Superman: Escape from Krypton has been terrifying Six Flags Magic Mountain visitors since 1997. Once the tallest roller coaster on the planet and the first to employ a linear motor system, Superman launched riders up a 415-foot vertical track at 100 MPH. Now GE is working to convert the technology behind the amusement park ride into an electric catapult capable of flinging F-35s into action.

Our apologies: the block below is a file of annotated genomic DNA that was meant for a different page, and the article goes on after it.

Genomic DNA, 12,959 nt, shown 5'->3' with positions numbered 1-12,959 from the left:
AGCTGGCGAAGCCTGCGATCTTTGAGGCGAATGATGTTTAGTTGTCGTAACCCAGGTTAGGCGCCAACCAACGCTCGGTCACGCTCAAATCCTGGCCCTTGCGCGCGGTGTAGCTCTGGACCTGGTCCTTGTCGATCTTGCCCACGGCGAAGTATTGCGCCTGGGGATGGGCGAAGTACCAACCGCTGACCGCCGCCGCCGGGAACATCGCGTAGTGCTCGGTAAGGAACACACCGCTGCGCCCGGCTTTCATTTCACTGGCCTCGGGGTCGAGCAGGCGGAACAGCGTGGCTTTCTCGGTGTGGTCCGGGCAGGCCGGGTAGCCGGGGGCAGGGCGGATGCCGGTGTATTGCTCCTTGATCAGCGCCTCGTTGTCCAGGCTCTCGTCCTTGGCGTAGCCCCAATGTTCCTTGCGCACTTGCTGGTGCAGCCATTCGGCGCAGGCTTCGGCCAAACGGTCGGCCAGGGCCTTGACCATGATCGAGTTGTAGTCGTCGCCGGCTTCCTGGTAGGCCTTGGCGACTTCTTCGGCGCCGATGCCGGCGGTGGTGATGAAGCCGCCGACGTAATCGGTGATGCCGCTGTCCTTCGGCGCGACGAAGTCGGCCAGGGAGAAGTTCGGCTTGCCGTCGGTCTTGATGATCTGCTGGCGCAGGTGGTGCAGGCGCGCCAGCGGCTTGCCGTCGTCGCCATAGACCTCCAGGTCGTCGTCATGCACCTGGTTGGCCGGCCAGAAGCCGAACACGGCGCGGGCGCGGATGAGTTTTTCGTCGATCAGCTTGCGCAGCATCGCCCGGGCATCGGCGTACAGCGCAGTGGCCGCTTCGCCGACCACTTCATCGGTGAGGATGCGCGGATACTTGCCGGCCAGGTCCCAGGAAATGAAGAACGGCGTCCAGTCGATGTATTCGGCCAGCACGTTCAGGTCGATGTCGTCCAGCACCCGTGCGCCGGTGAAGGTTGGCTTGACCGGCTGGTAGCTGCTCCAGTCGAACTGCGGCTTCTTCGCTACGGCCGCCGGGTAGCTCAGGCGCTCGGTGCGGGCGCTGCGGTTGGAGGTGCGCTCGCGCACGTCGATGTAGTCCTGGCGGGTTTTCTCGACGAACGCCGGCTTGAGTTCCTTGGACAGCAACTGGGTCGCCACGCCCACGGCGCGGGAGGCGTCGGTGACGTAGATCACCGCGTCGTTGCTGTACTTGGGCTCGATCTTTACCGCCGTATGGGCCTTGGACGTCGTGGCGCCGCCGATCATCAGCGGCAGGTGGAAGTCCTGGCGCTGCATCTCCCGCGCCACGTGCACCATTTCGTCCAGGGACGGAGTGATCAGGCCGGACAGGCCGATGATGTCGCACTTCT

US aircraft carriers have used the steam-powered CATOBAR (Catapult Assisted Take Off But Arrested Recovery) system to launch piloted aircraft from their tightly packed decks for years. The problem is, "traditional steam launch catapults rely on steam raising plants that are large, complex and expensive to buy, run and maintain," Graham Bellamy, senior engineering leader at GE Power Conversion, Naval, explained in a press release. "That was not so much of a problem when ships needed to produce steam for various purposes, not just for launching aircraft. But today, ships don't need so much steam, so boilers of the size and type required for catapults are rare. But modern navy ships do have large electrical generating capacity. This can be used to satisfy the needs of EMCAT (Electro Magnetic Catapults) in short bursts."